As a consumer I have to take it largely on faith that free trade is a benefit since the immediate and specific benefits are small although cumulatively the benefits are huge. But "cumulatively" is somewhere in the future and if I don't have some credible reason to believe the long-term benefit is worth pursuing, or the long-term benefit trumps the short-term loss, then I ignore the question. As a beneficiary of trade restrictions the benefit is immediate and tangible.

But as information flows more freely the consumer enjoys increased awareness of the world beyond their immediate world and in the big, wide world freedom is rarely a bad thing hence freedom to trade is increasingly seen as a good thing absent a compelling case to the contrary. There isn't compelling evidence to the contrary as long as the context is broad enough and as communication technology improves and gets cheaper the context of everyone's life gets broader. That erodes the value of the asymmetry of interest by making the larger, society-wide context more easily accessible. It's easier for me to understand the price I pay for trade restrictions and thus am better able to decide whether the price is worth whatever value I receive.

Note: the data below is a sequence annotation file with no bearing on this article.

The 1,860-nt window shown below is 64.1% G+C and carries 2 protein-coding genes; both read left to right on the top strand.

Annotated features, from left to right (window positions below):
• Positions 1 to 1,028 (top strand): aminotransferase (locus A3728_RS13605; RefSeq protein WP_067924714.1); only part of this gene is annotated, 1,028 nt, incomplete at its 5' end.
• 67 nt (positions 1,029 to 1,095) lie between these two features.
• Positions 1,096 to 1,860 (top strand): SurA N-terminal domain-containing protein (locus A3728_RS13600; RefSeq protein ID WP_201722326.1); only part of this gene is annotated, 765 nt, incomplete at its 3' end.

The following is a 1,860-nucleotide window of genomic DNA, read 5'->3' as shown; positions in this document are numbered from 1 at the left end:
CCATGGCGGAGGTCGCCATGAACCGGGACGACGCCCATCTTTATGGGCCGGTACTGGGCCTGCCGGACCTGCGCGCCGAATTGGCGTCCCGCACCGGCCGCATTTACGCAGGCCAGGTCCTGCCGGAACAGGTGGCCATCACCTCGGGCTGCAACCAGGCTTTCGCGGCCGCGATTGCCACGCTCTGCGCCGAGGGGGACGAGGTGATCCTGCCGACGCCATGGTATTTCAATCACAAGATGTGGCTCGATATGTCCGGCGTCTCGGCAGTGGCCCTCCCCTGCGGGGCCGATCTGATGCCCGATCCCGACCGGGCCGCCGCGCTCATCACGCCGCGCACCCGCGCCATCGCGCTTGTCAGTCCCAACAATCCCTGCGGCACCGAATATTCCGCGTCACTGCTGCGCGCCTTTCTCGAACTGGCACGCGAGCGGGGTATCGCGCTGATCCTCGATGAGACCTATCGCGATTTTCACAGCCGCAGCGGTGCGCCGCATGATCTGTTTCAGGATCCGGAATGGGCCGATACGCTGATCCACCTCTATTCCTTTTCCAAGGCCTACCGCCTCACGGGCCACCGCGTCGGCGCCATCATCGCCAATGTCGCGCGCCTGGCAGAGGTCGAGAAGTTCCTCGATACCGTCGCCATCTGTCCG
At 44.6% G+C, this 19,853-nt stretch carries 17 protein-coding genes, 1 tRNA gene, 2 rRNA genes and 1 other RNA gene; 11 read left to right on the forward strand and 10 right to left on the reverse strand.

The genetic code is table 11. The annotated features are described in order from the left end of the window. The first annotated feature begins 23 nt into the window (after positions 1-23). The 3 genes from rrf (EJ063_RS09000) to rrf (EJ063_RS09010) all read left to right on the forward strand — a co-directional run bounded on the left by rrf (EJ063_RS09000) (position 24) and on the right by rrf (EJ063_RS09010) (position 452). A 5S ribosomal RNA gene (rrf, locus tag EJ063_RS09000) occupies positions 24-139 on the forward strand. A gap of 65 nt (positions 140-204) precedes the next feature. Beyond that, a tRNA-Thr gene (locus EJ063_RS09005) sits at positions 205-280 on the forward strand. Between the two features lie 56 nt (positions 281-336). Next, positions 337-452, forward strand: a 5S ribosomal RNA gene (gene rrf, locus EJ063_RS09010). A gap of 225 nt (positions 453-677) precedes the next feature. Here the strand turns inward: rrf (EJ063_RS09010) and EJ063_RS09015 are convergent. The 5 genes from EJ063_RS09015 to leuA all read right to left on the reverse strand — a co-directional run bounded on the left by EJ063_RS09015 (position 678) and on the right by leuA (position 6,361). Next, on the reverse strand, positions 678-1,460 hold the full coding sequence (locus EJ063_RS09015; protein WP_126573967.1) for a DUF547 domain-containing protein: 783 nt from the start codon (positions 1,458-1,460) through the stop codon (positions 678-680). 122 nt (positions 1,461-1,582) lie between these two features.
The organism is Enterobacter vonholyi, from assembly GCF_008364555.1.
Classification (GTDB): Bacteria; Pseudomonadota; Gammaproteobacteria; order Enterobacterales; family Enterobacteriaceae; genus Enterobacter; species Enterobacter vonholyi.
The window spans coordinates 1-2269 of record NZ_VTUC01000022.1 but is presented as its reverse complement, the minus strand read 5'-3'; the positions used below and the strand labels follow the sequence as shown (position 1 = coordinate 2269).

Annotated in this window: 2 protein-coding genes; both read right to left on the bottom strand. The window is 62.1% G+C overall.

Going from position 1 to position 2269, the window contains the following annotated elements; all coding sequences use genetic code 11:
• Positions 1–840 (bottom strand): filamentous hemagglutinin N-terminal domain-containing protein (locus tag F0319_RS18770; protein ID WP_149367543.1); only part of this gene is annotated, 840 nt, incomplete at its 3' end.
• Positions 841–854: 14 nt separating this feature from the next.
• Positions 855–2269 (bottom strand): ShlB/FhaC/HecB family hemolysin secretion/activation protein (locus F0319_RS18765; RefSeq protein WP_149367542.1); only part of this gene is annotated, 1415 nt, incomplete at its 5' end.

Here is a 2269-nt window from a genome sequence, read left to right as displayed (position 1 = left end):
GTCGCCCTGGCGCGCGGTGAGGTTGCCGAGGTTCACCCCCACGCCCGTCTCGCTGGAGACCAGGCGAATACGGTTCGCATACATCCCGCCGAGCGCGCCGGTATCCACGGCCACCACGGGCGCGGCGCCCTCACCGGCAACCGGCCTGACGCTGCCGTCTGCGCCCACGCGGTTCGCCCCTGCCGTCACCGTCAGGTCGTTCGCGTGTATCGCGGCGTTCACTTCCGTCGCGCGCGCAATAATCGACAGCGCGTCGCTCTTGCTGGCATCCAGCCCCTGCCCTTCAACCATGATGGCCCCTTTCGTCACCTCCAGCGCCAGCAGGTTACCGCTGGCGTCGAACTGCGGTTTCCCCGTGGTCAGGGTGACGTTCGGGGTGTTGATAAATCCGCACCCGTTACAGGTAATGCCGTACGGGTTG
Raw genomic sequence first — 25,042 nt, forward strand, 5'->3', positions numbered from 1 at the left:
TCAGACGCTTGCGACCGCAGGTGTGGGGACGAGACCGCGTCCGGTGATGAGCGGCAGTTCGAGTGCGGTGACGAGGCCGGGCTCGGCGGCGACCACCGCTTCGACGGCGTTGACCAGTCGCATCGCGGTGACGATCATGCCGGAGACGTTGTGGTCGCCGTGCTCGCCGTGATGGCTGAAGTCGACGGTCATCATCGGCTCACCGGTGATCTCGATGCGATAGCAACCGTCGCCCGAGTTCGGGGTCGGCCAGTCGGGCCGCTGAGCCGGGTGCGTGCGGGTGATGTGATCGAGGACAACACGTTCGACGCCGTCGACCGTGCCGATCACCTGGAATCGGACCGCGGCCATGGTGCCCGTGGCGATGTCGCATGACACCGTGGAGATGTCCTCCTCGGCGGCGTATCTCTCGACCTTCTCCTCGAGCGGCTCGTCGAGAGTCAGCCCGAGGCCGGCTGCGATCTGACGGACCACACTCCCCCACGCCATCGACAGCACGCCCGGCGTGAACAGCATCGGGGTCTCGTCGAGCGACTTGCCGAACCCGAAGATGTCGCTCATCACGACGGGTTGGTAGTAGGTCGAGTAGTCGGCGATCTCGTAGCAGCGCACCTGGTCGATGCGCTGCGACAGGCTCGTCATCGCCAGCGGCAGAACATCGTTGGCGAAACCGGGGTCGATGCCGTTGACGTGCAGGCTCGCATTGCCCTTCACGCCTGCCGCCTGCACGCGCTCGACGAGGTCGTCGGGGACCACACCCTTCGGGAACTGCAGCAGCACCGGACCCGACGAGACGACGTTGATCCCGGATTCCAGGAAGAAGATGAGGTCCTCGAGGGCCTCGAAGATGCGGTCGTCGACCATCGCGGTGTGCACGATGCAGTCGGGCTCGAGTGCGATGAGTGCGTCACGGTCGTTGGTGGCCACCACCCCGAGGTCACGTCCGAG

Since trade restrictions are inevitably sought by specific constituencies most citizens won't see any benefit and will incur a cost. The more widely that's understood the more difficult it becomes to enact trade restrictions.

Joe Cushing writes:

You could do a thought experiment with this and imagine a most extreme case. Imagine that all the countries of the world decided to dump here. Imagine that they dumped so hard that everything was free and they even paid for shipping. Then they sent workers here to pave our roads, build houses, run our stores, wait tables, heal the sick, etc all for free. Imagine that foreigners provided so much to us that there were zero jobs here and everything money can buy was free.

Wouldn't we be way better off?

Tom West writes:

Tom E. Snyder:

The proper response to these lost jobs is "That's life." There are no guarantees. Life happens and those that adapt best succeed best.

If that's the absolute philosophy, then the same could be said to victims of theft or violence. I (and I think most people) would prefer a government that actually had some concern for its citizens, lest it be overthrown and replaced by one that does.

While again, I think that most of the time free-trade is probably a good thing, a policy of paying no attention to the effects on its citizens is unlikely to survive in the long term. Either the policy or the government will go.